-john bellflower

    Rule of Law in Afghanistan

    "You must, therefore know that there are two means of fighting: one according to the laws, the other with force; the first way is proper to man, the second to beasts; but because the first, in many cases, is not sufficient, it becomes necessary to have recourse to the second." -- Niccolo Machiavelli (from The Prince)

  8. #8
    Council Member davidbfpo's Avatar
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    Default A worthwhile target?

    A view from "down under" by Leah Farrell, which does not hold back:http://www.theaustralian.com.au/news...-1226156295280

    She opens with:
    Killing them (she includes Samir Khan), authorities said, made us all safer, and decimated al-Qa'ida's operational capabilities, particularly its reach into the West. But the claims, made repeatedly in recent days, remain unsubstantiated....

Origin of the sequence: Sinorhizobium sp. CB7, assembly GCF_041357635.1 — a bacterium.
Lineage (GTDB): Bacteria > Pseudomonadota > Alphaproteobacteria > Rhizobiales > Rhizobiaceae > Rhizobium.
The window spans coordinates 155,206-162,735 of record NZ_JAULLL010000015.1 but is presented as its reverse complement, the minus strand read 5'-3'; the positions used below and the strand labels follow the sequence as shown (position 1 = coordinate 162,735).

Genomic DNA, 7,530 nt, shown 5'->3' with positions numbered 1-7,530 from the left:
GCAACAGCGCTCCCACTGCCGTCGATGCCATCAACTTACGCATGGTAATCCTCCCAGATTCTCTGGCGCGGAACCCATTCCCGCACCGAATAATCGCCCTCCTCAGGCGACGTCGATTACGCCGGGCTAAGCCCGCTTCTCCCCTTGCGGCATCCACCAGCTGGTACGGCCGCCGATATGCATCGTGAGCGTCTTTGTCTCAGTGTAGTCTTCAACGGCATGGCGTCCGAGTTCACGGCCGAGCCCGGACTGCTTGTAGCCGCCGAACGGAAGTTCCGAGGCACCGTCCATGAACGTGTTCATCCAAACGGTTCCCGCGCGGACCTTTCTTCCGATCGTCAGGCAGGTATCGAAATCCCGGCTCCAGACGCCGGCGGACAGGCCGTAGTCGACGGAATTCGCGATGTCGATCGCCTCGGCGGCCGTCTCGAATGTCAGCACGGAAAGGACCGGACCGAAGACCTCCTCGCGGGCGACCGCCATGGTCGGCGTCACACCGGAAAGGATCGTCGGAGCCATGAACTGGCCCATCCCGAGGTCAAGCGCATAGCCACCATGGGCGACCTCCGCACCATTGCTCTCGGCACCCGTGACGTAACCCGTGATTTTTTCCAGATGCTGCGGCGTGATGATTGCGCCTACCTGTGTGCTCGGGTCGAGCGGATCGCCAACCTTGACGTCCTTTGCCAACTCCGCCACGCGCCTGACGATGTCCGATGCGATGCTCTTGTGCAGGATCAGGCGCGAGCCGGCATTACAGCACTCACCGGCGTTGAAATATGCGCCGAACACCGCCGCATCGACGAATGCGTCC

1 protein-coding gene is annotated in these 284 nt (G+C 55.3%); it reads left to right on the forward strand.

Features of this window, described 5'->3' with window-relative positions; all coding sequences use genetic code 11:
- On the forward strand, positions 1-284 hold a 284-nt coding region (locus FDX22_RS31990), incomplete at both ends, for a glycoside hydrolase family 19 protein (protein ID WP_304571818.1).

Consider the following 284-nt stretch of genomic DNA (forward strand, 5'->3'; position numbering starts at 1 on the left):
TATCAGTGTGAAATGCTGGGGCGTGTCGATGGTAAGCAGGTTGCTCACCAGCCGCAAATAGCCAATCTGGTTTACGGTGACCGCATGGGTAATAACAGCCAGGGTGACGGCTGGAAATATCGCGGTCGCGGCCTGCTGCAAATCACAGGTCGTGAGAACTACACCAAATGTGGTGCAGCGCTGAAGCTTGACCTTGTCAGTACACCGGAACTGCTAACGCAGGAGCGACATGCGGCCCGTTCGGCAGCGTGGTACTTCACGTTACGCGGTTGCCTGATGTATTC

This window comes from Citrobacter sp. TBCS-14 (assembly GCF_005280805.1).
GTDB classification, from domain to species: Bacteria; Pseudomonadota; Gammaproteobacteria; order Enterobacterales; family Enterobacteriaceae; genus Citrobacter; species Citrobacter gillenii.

(Midway) ..triumphalist sentiments, being reinforced by a chorus of media and pundits, reduce and redefine the notion of success to the removal of individuals or small groups of men.

    (Ends with) Claiming from their deaths victory over a threat, which stemmed in large part from the lionisation of these two men, is an ominous sign of how precious little progress has been made in the war on terror.
    davidbfpo

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    Default

    Fahrenheit 451.

  10. #10
    Council Member davidbfpo's Avatar
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    Default Trying to judge was this a good thing?

    Found on a website checked infrequently Jihadica.com, a compilation of the contrasting points of view:http://www.jihadica.com/english-spea...propagandists/
    davidbfpo